Markings: Unmarked, Tested, and Guaranteed. Country of Origin: United States, Navajo Nation. Gram Weight: 69.7 Grams. Main Stone Measurements/Color: 19.92 mm long, 7.75 mm wide, Opaque bright blue hue with brown spiderwebbing. Stone Treatment: The stone(s) appear to be untreated, but we are not certified gemologists.
Stone(s) have been tested and guaranteed using a professional Presidium Duo refractive, heat, and hardness tester. Stone Cuts: Carved and Polished Cabochon. Item Measurements: The necklace has a wearable length of 22.The pendant measures 2.15" in length and 2.0" wide. Link Type: Sterling Coin Silver Bench Beads on a Snake Chain. Made during the Fred Harvey era in the 1950s. Made out of coin silver, a popular variety of silver amongst Navajo artisans prior to the 1960s. Perfect size for the modern Boho look.
Unique squash blossom with hand-like designs. When worn the necklace sits below the collarbone with the squash blossom pendant resting against the decolletage. This listing is for the item only.
This beautiful piece was made by a very talented Native American silversmith. It features handcrafted silversmith work throughout. Antique Native American jewelry is very rare to find. This is due to these pieces being made for reservation and personal use before the tourist trade became popular.Very few pieces were made and even less survived to today. The Navajo Nation sits on 27,000 square miles within the states of Arizona, New Mexico, and Utah. The Navajo have a rich history and culture and have become known for creating some of the finest sterling silver and turquoise jewelry, incorporating their own traditional motifs with silversmithing. The squash blossom necklace is perhaps one of the most famous Navajo styles produced, along with turquoise inlay rings. Turquoise is an important stone in Navajo culture; symbolizing happiness, good fortune, and good health. The first Navajo silversmith, Atsidi Sani, was taught around 1865 by a Mexican silversmith. Atsidi Sani, in turn, taught his four sons, who then started teaching other Navajo artisans. In the beginning, Navajo artisans created sterling silver jewelry for themselves and others in the Navajo Nation. The concept of Pawn, Old Pawn, and Dead Pawn Native American Jewelry came to be in the 1800s. When a loan wasnt repaid, the item became known as either Old Pawn or Dead Pawn. Pre 1950s Navajo silversmiths would make jewelry out of US 90% Silver coins. They would use Half Dollars, Quarters, & Mercury Dimes. This type of jewelry is very rare, as it usually contained a high silver purity and was expensive to make. Whole Coin jewelry was worn around the reservation as a status symbol of wealth. The squash blossom design refers to the likeness of a bead or stone to the flower from a blossoming squash plant, which was a significant food source for the native Navajo. The design originated from Spanish contact with the Navajo many years ago. The original likeness of the design can be attributed to the pomegranate blossom of the eastern world and was adapted by the Navajo for their own use. In many contemporary designs, the concept is still used, however, sometimes the design is highly conceptualized, and it is not obviously recognizable. A popular motif in Native American jewelry from the American southwest, the naja has a long history of use as a decorative ornament. While its origins are hard to place, a popular theory is that this distinctive crescent-shaped adornment was first created by the Moors of northern Africa, who then introduced it to Moorish-controlled Spain. When Spanish conquistadors arrived in the Americas, they, in turn, introduced the motif to the indigenous peoples. The Spanish iteration of this motif usually appeared on horse bridle headstalls or as a decoration on mens pants. Navajo silversmiths called this decoration naja, translated as crescent and began to incorporate it into their jewelry designs. Naja are most commonly seen as pendants, especially on the elaborate squash blossom necklaces prevalent amongst Native American nations from southwestern America.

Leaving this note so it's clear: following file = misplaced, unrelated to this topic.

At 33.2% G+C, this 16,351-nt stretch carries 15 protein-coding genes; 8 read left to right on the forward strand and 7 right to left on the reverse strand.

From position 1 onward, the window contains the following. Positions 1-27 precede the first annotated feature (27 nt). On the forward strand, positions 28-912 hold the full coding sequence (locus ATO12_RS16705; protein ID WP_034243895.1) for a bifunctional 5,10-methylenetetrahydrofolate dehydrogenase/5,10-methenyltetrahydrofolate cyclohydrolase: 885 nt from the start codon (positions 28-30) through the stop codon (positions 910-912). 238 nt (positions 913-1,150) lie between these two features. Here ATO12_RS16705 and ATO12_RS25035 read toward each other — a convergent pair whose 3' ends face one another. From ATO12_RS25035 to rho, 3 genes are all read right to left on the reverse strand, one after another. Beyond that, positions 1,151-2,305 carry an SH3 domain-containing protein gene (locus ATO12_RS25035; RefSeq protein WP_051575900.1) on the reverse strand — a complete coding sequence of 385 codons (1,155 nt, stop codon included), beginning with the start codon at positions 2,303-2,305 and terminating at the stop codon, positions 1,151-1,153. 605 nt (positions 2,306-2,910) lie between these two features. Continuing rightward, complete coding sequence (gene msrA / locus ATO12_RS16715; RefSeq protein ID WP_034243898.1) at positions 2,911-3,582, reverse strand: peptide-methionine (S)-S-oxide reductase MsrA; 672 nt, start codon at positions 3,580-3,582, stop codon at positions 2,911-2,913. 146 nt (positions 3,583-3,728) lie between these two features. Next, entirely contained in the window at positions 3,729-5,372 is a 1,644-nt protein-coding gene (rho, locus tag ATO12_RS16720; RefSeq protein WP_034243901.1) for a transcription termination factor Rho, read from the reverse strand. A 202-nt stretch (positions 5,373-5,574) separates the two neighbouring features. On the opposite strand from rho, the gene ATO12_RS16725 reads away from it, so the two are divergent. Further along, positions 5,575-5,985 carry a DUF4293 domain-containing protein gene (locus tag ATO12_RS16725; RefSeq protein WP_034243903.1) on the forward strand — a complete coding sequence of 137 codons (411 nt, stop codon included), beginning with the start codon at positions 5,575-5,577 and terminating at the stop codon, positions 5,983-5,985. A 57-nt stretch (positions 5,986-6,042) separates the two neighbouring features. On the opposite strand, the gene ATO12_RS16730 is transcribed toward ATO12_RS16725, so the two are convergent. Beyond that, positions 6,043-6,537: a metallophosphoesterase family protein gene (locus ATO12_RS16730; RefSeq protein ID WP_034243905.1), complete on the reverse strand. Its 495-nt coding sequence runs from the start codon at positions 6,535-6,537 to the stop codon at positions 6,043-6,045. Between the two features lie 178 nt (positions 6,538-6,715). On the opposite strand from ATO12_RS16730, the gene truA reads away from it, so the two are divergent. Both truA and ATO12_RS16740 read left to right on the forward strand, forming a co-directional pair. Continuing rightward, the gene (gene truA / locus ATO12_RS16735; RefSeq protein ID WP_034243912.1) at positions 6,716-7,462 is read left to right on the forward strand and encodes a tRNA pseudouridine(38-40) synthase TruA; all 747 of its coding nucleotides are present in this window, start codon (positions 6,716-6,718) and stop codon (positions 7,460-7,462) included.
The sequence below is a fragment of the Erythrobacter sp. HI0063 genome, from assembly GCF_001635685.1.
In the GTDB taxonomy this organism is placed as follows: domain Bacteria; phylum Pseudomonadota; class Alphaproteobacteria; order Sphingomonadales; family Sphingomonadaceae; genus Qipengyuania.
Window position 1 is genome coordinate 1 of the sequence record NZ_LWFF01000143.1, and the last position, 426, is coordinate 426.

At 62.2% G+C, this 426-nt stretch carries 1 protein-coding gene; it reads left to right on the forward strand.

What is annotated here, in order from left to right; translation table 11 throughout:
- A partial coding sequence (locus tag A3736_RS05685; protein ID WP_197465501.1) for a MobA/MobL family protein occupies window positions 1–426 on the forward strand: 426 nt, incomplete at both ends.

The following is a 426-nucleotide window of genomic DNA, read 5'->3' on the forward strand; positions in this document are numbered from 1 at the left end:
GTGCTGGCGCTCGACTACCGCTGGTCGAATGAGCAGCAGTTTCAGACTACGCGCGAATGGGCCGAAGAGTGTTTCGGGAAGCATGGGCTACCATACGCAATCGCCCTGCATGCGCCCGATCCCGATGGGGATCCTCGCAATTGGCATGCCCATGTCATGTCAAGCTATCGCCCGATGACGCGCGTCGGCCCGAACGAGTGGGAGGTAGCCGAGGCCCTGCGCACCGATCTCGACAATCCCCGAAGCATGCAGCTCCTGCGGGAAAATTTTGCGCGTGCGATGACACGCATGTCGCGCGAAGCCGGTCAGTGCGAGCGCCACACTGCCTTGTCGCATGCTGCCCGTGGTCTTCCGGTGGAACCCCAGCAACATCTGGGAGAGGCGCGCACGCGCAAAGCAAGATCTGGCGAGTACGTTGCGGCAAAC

Designs and styles of naja vary from silversmith to silversmith and amongst Native American nations, each creating their own version and interpretation of this classic motif. Carved stones, intricate patterns, and varying shapes at the bottom ends of the crescent are all ways in which Native artisans have created their own, unique naja jewelry. A timeless motif with a fascinating history, naja jewelry is highly sought after by collectors around the world.
Turquoise is found all over the world and has been a popular semi-precious stone used in jewelry and art for thousands of years by many different cultures; from prehistoric times to the present. Turquoise comes in many beautiful color variations; from the popular bright solid sky-blue hues to dark blue hues with dark spiderwebbing throughout, as well as aqua, teal, and many green varieties, and even some rare white with dark spiderwebbing. Known throughout the world for its gorgeous true-blue hues mixed with a silvery iron pyrite matrix; it also came with a rare golden pyrite matrix. Also found were aqua blue-green.
Turquoise stones with birdseye webbing, which are areas of color circled with matrix resembling a birds eye, and water webbing matrix. This mine has been closed for several years, making Morenci Turquoise rare and highly coveted by collectors. The item "Antique Vintage Sterling Silver Native Navajo Turquoise Squash Blossom Necklace" is in sale since Friday, March 22, 2019.
This item is in the category "Jewelry & Watches\Ethnic, Regional & Tribal\Native American\Necklaces & Pendants". The seller is "abeautifultimeco" and is located in Fort Collins, Colorado. This item can be shipped worldwide.